Upper Madison: The hoot owl restrictions on the Upper Madison are over, and you no longer have to quit fishing at 2pm. A few chilly and rainy days, combined with cool overnight temps the past week have helped keep the water temperature down and the fish happy. Nymphing remains your best bet if you are after numbers. We have been fishing mostly smaller rigs (#16-18) lately but have had a few fish eat stonefly patterns as well. The terrestrial bite has stayed pretty steady the last couple days, and should get better now that we can fish later into the afternoons. Make sure the fish eats your hopper/ant/beetle and turns their head before you set the hook! With storms in the forecast for the upcoming days, keep an eye out for fish rising to mayflies in the softer water. Streamers have been getting good early in the mornings and picking up again late into the evenings if you are looking to try something different.
Flies: #16-18 Pheasant Tail, #16-18 Black Lightning Bug, #18 Split Case BWO, #16-18 Guide Dip, #14-16 Lake Prince, #14 20 Incher, #16 Olive Hot Spot, #16 Firestarter #12-14 Pink Thunder Thighs, #10-14 Tan Morrish Hopper, #16 Hi-Viz Cinnamon Ant, #16 Parachute Ant, #16 Sparkle Dun, #16 Rusty Spinner #6 Mini Dungeon, #6 Sparkle Minnow Royal Oil
Hebgen: The lake has been fishing good most mornings until the wind picks up around noonish. Lots of Callibaetis and Tricos out right now, watch out for pods of fish rising to them. If they are being picky on the surface, try tying on a pheasant tail or turkey callibaetis a 12-16” underneath your dry fly. Slow stripping buggers and leeches has been slower action but still finding fish here and there .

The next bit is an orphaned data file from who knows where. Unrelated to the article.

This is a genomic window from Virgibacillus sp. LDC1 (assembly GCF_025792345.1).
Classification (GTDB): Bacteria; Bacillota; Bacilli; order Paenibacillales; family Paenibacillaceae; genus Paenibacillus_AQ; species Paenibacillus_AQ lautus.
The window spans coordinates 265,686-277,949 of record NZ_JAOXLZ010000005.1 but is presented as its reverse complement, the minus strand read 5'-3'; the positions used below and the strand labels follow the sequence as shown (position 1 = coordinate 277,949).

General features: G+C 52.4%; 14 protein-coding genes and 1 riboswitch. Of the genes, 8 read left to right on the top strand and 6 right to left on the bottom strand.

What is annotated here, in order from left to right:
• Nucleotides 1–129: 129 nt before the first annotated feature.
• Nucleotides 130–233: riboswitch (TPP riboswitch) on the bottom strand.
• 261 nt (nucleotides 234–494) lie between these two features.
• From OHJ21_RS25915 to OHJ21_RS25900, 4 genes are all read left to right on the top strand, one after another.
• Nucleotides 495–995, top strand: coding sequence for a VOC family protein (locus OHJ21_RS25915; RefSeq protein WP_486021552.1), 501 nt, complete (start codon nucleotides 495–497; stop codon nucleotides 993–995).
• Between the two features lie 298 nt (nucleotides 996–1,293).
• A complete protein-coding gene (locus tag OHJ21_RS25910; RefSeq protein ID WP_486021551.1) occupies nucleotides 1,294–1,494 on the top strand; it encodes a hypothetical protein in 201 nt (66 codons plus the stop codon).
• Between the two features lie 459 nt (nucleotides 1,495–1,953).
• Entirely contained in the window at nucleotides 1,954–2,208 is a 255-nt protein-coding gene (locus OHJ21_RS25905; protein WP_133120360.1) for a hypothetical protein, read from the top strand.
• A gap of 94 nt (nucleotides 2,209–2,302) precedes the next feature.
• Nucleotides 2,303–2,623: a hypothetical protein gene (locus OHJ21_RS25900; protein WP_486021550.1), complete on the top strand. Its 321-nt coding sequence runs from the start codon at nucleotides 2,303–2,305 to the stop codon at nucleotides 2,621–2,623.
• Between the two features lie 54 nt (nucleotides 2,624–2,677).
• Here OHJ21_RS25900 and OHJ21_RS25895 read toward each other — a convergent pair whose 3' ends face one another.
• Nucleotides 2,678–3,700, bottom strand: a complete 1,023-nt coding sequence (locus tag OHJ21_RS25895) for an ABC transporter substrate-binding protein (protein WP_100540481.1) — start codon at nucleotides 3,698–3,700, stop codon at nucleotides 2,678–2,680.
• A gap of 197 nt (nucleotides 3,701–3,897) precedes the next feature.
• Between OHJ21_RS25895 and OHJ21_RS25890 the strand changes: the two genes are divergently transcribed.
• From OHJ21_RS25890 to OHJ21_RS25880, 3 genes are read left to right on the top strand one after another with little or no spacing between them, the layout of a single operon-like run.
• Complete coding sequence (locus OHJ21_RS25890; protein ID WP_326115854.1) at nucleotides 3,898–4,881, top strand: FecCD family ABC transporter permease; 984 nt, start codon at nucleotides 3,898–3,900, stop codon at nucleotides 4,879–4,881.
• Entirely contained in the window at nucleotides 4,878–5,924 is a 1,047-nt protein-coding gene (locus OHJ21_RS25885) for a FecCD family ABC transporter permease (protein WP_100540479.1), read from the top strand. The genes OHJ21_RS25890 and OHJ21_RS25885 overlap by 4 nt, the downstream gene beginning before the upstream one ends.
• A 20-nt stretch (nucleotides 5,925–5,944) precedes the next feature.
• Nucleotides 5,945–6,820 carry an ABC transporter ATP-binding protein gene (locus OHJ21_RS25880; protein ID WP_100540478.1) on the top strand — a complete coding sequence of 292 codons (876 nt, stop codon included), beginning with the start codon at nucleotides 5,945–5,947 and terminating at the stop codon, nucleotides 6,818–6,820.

Flies: #16 Callibaetis Sparkle Dun, #16 Callibaetis Sprout,#16 Parachute Adams, #16 Rusty Spinner, #14-16 Hi-Viz Ant, #14-16 Turkey Callibaetis, #16-18 Pheasant Tail, #14 Olive/Red Nugget, #8 Olive or Black Simi Seal Leech, #6 Flash a Bugger
The Hoot Owl restrictions from all of Yellowstone were lifted on August 20th, and anglers can resume their normal fishing hours (sunrise to sunset)
Gallatin: The Gallatin continues to fish well with terrestrials and small attractor dry flies. The colder nights have kept the water temps extra cold here, so it never hurts to get a later start, or just fish the afternoon and evening hours. Try dropping a nymph a couple feet underneath a smaller hopper pattern if the fish aren’t looking up.
Flies: #14 Yellow Morrish Hopper, #12-14 Grand Hopper, #16 CDC Flying Ant, #16 Nyman’s Flying Ant, #12 Longhorn Beetle, #16-18 Royal Wulff, #16-18 Purple Parachute
Madison/Firehole: Water temperatures have been dropping due to cold nights, and it’s about time to start thinking of swinging soft hackles and stripping streamers in these waters. The Madison has stayed at fishable water temps (below 68 degrees) the past couple days, and the Firehole is not far behind if these cooler nights keep up. Terrestrials have been fooling a few fish, and be looking for some fish eating Baetis in the forecasted storms coming up.
Flies: #10-12 Partridge and Peacock, #10-14 Partridge and Pheasant Tail, #10 Partridge and Copper, #6 Olive Sparkle Minnow, #8 Black Simi Seal, #12 Pink Chili Dog, #12- 14 Tan Thunder Thighs, #14-16 Hi-Viz Ant
NE Corner: Storms in the forecast the next few days could have the Lamar and Soda Butte blow out, so keep an eye on the Lamar gauge or give us a call for a conditions report before making the trip over. Slough Creek tends to stay pretty clear throughout rainstorms, watch out for some small baetis mayflies to be hatching. Attractor dry flies and small streamers are in play here also.
Flies: # 16-18 Olive Comparadun, #18 DOA Cripple, #18 Tilt Wing BWO, #16-18 Purple Parachute, #16 Renegade, #8 Simi Seal Leech, #6 Flash-a-Bugger
Comments will be approved before showing up.